Nevertheless: A Biopolitical Diary Entry

It's been a weird weekend. I unexpectedly received an email notice that I'm being laid off on Saturday. It wasn't ill-intended or even cold. There was a call attempt, and email was preferred regardless. 

*don't call me without texting first unless it's immediately urgent..

The news did not meaningfully affect my feelings. The work is ethically uncompromising labour at a flailing social enterprise. It was always known I was applying to positions relevant to my education. The news was surprising because I outlasted three other employees and personally reconfigured production processes to save hours of time. My value was acknowledged, but I wasn't privy to the accounts.

Still, moving to Toronto was the best thing I could have done with my last year; it'll be a full year on the 29th. I have love for the city and what I've been able to do here. That said, I feel like I'm floating above Toronto, not part of it. There's only so much sadness you can experience in a city where anything is possible.

I don't have issues making friends as an adult. Instructions:
Step 1: care about something
Step 2: find other people who care about the same thing
Step 3: weed out the people who care about your thing who annoy you

Remainder = friends

My issue is that I don't inherently have motivation for that level of human interaction. The dark reality lock downs forced on me is that I don't enjoy most human interactions. Investing in unenjoyable human interactions for future enjoyable human interactions is worthwhile, but the calculation is brutal.

Placelessness tells me that the investment is usually sour. I've been trying to quell this feeling for a decade, but the indentured servitude of capitalism requires my mobility until the day I cash in on the privilege that was promised.

The feeling of home is the opposite of placelessness. This feeling strikes me in two places: ocean side and riding urban transit. There's just something about trains and beaches that lets my mind finally rest. It's not hard to see how Vancouver would bring me peace.

At some point in the Fall, I promised myself I'd spend my 40's by the ocean, and I've got 5 years to make that happen. I'm not setting a hard target on Vancouver, but the heart wants what it wants. I just want to stop moving. I know the conditions of my seaside life will be fall short of ideal.

For my health, I need to live alone. My single most important priority engineering my next step is returning to sole occupancy. The part of me that's happy in Toronto is the part that can be happy anywhere, but not with a roommate. The goal of sole occupancy in Toronto is a tall order, but I may be closer to it than I feel.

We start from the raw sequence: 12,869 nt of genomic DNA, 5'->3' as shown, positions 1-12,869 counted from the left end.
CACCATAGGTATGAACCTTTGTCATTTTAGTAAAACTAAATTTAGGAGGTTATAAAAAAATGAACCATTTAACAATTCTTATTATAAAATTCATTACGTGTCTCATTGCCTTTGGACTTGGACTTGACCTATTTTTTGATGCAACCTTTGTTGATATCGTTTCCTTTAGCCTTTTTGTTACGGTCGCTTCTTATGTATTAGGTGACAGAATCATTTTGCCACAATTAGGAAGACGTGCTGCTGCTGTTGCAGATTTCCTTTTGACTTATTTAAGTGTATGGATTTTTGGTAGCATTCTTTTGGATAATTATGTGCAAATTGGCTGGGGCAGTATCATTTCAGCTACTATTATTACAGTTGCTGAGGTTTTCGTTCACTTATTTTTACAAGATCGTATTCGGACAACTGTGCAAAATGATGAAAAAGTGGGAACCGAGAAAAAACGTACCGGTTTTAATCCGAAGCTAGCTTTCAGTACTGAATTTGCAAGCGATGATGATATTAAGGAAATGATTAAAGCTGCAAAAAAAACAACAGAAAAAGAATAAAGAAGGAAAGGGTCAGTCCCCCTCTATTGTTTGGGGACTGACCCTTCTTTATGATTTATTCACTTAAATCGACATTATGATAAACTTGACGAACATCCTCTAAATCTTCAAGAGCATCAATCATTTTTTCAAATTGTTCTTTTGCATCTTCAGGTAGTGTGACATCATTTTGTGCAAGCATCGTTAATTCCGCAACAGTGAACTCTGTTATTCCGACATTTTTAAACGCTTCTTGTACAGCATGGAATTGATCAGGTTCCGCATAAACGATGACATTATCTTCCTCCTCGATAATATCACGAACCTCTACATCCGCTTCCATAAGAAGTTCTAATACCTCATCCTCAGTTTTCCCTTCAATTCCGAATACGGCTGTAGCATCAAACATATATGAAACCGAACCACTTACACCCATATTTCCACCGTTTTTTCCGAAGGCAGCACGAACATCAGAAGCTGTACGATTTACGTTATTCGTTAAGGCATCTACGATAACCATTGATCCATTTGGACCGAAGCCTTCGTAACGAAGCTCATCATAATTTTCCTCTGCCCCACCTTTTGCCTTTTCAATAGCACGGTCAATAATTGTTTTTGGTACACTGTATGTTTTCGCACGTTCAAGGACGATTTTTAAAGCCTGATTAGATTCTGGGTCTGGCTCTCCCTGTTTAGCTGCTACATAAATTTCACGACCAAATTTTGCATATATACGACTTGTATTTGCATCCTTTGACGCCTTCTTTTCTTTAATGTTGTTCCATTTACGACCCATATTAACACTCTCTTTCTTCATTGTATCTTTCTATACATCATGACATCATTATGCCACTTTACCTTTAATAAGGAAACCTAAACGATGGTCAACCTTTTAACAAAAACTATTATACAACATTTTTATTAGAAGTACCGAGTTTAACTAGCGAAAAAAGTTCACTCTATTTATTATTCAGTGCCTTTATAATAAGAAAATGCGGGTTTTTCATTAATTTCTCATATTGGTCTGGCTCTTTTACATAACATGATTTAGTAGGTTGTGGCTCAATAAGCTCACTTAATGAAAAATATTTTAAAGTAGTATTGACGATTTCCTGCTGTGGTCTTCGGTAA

I've advanced once through a City of Toronto limited-competition hiring process for a traineeship/feeder program. It's a 5 month full-time unionized position aimed at placing trainees in vacant mid-level positions. The position starts in September, so they're going to take their sweet time with the next phases.

If I'm willing to be landlocked for 5 years, Toronto is reasonable as long as I'm being paid enough to live in Toronto. But I'm also just over it. Even though I scrapped my Seneca plan, I did everything I came to Toronto to do.

I'm mostly in control of my health issues. I have a family doctor; I saw the most human psychiatrist I could ever ask for, and I started ADHD medication. I went on a dozen visits to a chiropractor, and I'm slightly less caffeine-powered.

Monday after next, I'll have poll clerked 2 elections. I took 2 levels of de-escalation training from the City, an accessibility course funded by the provincial government, and an Indigenous affairs course funded by the feds. I've got sparkling work references, especially now..

I added accessibility and Indigenous affairs coursework to my MA in gender studies in attempt to out-compete internal and local candidates for jobs specifically in university accessibility and equity services offices. There are jobs I'm qualified for and would excel in at every university, but the scant likelihood of being interviewed is incredibly discouraging. I just completed these courses at the start of the month, and it's too soon to say whether the approach was effective.

I swivel between angst and serenity. I own nothing, I have no secrets or shame, and I'm just passing through. No roots, just wings. And I'm not alone living like this; the transient Torontonian is distinct urban archetype, and I have much to show for my untethered residency.

The time from December to now is the longest continuous mental health upswing of my entire life. I haven't been suicidal since I adopted the cats; they're my raison d'etre. But in December, it felt like I burned the last spec of bullshit out of my life. The combination of adequate income and healthcare works miracles!

I'm not afraid of what's next. I'm agitated by compounded uncertainty. I feel the end of what is, but I can't see its replacement. The job market will choose for me. The first/best path to permanent employment and sole occupancy will be followed. I can only hope that the path is paved with enthusiasm and not dread.

Nevertheless, I persist. 

 Casa Loma staircase from top view of downtown Toronto